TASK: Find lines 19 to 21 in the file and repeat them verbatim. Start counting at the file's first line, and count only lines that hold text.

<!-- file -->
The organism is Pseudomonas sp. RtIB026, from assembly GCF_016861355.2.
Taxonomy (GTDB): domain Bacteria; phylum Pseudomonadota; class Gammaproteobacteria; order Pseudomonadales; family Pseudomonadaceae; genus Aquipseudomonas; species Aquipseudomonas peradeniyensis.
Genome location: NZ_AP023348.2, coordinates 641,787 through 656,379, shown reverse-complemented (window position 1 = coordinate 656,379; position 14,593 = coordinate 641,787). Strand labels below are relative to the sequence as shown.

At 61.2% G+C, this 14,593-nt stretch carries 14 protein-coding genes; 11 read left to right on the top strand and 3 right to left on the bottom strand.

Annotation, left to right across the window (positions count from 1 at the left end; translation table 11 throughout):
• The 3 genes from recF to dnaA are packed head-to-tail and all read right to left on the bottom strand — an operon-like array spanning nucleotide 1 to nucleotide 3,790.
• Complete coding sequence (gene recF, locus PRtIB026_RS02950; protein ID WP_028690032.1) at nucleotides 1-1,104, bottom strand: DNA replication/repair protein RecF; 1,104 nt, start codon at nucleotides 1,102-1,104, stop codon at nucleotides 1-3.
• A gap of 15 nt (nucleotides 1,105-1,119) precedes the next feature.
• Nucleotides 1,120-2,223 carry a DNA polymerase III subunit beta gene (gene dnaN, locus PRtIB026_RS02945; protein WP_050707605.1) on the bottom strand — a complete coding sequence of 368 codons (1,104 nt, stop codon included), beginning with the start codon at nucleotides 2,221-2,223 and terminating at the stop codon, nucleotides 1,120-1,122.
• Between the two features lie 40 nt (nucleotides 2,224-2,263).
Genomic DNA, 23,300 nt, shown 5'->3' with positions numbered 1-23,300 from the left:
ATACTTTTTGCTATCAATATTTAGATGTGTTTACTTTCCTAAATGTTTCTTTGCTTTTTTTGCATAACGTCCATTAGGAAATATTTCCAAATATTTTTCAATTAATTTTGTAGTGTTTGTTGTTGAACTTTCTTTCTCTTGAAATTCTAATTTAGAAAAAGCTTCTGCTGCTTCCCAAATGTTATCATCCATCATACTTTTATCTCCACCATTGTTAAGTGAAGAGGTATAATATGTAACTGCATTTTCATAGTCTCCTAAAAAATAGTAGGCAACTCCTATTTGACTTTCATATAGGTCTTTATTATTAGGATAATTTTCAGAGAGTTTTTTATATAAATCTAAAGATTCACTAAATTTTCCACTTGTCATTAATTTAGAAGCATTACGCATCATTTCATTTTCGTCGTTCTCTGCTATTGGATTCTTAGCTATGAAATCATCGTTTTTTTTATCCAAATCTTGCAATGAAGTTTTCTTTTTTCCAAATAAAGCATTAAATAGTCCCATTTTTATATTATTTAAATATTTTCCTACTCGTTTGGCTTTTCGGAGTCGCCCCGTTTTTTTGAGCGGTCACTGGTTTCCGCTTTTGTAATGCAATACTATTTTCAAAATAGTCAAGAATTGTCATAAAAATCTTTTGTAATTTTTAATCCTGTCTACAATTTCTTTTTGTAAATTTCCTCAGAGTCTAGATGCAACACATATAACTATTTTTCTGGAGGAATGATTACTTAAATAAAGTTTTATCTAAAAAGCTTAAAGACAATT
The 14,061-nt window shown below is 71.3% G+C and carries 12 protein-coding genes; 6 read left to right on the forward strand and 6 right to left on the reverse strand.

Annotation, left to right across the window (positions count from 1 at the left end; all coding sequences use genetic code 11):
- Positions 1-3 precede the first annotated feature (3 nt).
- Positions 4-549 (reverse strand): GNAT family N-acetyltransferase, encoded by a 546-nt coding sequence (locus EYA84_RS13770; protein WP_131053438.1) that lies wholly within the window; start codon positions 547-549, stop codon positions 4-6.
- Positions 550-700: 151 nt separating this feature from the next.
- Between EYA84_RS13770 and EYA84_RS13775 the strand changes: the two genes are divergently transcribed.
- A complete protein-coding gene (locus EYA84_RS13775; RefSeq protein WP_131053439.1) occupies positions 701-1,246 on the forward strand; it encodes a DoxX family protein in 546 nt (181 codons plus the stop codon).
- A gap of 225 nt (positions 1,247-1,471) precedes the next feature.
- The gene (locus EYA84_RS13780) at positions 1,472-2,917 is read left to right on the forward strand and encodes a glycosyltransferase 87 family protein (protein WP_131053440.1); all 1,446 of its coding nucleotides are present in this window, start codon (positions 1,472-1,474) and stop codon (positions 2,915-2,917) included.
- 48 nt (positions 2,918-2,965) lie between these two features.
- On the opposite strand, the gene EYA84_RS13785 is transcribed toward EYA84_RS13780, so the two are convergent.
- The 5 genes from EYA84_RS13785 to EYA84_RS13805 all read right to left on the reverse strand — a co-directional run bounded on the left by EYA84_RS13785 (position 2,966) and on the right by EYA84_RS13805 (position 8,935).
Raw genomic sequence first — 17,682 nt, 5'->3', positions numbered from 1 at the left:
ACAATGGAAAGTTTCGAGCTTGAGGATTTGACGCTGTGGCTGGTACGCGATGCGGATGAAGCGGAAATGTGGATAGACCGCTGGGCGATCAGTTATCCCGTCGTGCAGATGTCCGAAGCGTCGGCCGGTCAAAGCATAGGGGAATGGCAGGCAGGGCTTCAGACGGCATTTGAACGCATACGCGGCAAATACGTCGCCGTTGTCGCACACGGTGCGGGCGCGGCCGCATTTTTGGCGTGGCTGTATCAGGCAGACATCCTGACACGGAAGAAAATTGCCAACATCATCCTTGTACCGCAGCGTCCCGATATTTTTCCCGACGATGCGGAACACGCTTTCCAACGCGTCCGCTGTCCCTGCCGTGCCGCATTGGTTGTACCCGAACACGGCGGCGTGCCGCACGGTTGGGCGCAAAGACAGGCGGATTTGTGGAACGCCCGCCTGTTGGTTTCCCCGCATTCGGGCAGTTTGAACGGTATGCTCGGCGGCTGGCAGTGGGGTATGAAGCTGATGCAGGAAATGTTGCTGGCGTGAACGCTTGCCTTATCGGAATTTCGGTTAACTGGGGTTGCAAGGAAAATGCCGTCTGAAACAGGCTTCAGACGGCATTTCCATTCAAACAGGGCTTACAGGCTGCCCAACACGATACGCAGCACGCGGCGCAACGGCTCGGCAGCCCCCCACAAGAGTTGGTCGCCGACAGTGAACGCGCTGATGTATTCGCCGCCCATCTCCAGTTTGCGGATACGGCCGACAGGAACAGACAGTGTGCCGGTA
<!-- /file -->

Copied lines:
- A complete protein-coding gene (locus EYA84_RS13775; RefSeq protein WP_131053439.1) occupies positions 701-1,246 on the forward strand; it encodes a DoxX family protein in 546 nt (181 codons plus the stop codon).
- A gap of 225 nt (positions 1,247-1,471) precedes the next feature.
- The gene (locus EYA84_RS13780) at positions 1,472-2,917 is read left to right on the forward strand and encodes a glycosyltransferase 87 family protein (protein WP_131053440.1); all 1,446 of its coding nucleotides are present in this window, start codon (positions 1,472-1,474) and stop codon (positions 2,915-2,917) included.